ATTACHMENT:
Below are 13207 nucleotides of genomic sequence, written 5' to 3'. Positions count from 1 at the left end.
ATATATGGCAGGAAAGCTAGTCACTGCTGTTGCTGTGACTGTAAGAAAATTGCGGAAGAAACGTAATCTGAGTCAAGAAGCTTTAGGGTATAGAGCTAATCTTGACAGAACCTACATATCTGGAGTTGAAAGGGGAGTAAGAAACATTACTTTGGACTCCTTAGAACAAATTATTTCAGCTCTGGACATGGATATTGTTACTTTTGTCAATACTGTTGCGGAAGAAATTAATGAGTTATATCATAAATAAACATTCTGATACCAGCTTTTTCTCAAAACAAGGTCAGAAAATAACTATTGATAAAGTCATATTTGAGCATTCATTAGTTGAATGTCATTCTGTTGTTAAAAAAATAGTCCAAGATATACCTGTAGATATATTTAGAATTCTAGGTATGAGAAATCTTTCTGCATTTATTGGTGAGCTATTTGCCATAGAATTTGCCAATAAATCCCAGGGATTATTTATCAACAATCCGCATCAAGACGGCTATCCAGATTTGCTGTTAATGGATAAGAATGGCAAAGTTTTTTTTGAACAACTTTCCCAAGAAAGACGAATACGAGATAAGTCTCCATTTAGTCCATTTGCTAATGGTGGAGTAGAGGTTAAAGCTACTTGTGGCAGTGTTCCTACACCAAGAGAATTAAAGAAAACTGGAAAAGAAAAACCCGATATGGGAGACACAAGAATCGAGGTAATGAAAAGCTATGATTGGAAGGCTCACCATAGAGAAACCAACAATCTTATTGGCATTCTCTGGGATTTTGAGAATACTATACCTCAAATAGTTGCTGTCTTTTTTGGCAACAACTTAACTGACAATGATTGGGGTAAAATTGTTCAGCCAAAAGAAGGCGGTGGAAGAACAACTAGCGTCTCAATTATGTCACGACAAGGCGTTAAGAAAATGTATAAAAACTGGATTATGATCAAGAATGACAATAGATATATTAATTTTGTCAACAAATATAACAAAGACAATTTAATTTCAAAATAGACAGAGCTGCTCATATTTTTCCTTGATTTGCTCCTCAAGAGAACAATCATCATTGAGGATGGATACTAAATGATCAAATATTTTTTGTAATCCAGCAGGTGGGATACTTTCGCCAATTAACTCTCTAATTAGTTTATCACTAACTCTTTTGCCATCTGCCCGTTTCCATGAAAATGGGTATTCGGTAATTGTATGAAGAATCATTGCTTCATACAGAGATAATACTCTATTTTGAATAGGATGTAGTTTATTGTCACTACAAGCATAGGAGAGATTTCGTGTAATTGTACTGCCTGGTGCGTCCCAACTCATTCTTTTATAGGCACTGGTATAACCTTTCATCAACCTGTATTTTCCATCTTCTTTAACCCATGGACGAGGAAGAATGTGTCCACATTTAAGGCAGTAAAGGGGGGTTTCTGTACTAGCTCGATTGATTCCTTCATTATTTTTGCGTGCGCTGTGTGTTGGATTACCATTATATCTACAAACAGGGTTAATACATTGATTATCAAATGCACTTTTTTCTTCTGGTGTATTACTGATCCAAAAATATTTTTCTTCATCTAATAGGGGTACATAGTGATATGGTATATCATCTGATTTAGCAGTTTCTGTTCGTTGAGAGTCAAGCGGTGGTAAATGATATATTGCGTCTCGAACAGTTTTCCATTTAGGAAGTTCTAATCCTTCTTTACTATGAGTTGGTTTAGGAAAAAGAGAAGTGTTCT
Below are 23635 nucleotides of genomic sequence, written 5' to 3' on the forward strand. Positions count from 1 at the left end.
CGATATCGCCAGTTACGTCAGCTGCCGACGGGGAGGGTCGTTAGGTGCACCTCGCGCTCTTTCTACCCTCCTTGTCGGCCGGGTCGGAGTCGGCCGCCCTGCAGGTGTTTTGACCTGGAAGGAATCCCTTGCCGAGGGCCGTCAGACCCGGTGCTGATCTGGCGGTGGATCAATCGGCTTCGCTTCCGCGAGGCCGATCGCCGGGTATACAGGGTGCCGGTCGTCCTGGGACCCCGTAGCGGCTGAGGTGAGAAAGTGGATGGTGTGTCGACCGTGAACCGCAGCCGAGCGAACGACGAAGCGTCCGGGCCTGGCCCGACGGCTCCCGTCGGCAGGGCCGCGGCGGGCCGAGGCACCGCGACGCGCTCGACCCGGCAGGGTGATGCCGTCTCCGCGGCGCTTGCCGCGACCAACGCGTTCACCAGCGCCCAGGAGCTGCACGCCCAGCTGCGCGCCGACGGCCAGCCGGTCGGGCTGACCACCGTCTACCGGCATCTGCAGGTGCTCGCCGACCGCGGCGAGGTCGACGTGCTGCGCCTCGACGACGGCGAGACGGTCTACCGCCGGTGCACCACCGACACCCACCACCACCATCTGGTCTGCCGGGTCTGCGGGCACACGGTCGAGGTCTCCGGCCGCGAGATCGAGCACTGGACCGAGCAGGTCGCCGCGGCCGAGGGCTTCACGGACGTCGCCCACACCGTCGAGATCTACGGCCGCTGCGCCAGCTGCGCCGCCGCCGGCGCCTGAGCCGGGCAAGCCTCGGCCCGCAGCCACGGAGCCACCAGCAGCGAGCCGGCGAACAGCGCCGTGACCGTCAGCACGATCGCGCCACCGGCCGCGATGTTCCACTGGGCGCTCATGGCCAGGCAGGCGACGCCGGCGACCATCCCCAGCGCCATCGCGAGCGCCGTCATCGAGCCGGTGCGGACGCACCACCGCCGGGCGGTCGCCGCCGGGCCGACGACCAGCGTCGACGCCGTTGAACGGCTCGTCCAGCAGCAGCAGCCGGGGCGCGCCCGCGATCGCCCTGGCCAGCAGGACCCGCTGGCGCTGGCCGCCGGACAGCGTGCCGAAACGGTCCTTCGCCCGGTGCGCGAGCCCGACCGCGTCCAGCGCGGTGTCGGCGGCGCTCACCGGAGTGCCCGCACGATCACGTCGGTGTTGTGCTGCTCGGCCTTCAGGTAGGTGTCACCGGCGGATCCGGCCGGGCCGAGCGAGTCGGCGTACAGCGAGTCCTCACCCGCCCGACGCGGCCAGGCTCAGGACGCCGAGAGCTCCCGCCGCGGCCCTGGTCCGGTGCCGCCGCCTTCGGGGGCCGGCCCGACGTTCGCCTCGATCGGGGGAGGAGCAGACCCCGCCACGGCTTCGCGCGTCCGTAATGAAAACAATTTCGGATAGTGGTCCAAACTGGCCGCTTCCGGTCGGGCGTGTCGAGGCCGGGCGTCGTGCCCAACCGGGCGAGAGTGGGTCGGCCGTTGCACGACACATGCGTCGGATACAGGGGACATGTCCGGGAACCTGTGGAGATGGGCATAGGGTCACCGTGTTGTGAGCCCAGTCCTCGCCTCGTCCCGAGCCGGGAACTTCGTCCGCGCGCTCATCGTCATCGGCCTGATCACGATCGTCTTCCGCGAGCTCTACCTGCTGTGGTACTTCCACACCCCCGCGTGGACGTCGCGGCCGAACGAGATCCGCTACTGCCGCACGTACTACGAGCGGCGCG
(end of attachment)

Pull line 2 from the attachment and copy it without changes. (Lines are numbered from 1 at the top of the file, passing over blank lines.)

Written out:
ATATATGGCAGGAAAGCTAGTCACTGCTGTTGCTGTGACTGTAAGAAAATTGCGGAAGAAACGTAATCTGAGTCAAGAAGCTTTAGGGTATAGAGCTAATCTTGACAGAACCTACATATCTGGAGTTGAAAGGGGAGTAAGAAACATTACTTTGGACTCCTTAGAACAAATTATTTCAGCTCTGGACATGGATATTGTTACTTTTGTCAATACTGTTGCGGAAGAAATTAATGAGTTATATCATAAATAAACATTCTGATACCAGCTTTTTCTCAAAACAAGGTCAGAAAATAACTATTGATAAAGTCATATTTGAGCATTCATTAGTTGAATGTCATTCTGTTGTTAAAAAAATAGTCCAAGATATACCTGTAGATATATTTAGAATTCTAGGTATGAGAAATCTTTCTGCATTTATTGGTGAGCTATTTGCCATAGAATTTGCCAATAAATCCCAGGGATTATTTATCAACAATCCGCATCAAGACGGCTATCCAGATTTGCTGTTAATGGATAAGAATGGCAAAGTTTTTTTTGAACAACTTTCCCAAGAAAGACGAATACGAGATAAGTCTCCATTTAGTCCATTTGCTAATGGTGGAGTAGAGGTTAAAGCTACTTGTGGCAGTGTTCCTACACCAAGAGAATTAAAGAAAACTGGAAAAGAAAAACCCGATATGGGAGACACAAGAATCGAGGTAATGAAAAGCTATGATTGGAAGGCTCACCATAGAGAAACCAACAATCTTATTGGCATTCTCTGGGATTTTGAGAATACTATACCTCAAATAGTTGCTGTCTTTTTTGGCAACAACTTAACTGACAATGATTGGGGTAAAATTGTTCAGCCAAAAGAAGGCGGTGGAAGAACAACTAGCGTCTCAATTATGTCACGACAAGGCGTTAAGAAAATGTATAAAAACTGGATTATGATCAAGAATGACAATAGATATATTAATTTTGTCAACAAATATAACAAAGACAATTTAATTTCAAAATAGACAGAGCTGCTCATATTTTTCCTTGATTTGCTCCTCAAGAGAACAATCATCATTGAGGATGGATACTAAATGATCAAATATTTTTTGTAATCCAGCAGGTGGGATACTTTCGCCAATTAACTCTCTAATTAGTTTATCACTAACTCTTTTGCCATCTGCCCGTTTCCATGAAAATGGGTATTCGGTAATTGTATGAAGAATCATTGCTTCATACAGAGATAATACTCTATTTTGAATAGGATGTAGTTTATTGTCACTACAAGCATAGGAGAGATTTCGTGTAATTGTACTGCCTGGTGCGTCCCAACTCATTCTTTTATAGGCACTGGTATAACCTTTCATCAACCTGTATTTTCCATCTTCTTTAACCCATGGACGAGGAAGAATGTGTCCACATTTAAGGCAGTAAAGGGGGGTTTCTGTACTAGCTCGATTGATTCCTTCATTATTTTTGCGTGCGCTGTGTGTTGGATTACCATTATATCTACAAACAGGGTTAATACATTGATTATCAAATGCACTTTTTTCTTCTGGTGTATTACTGATCCAAAAATATTTTTCTTCATCTAATAGGGGTACATAGTGATATGGTATATCATCTGATTTAGCAGTTTCTGTTCGTTGAGAGTCAAGCGGTGGTAAATGATATATTGCGTCTCGAACAGTTTTCCATTTAGGAAGTTCTAATCCTTCTTTACTATGAGTTGGTTTAGGAAAAAGAGAAGTGTTCT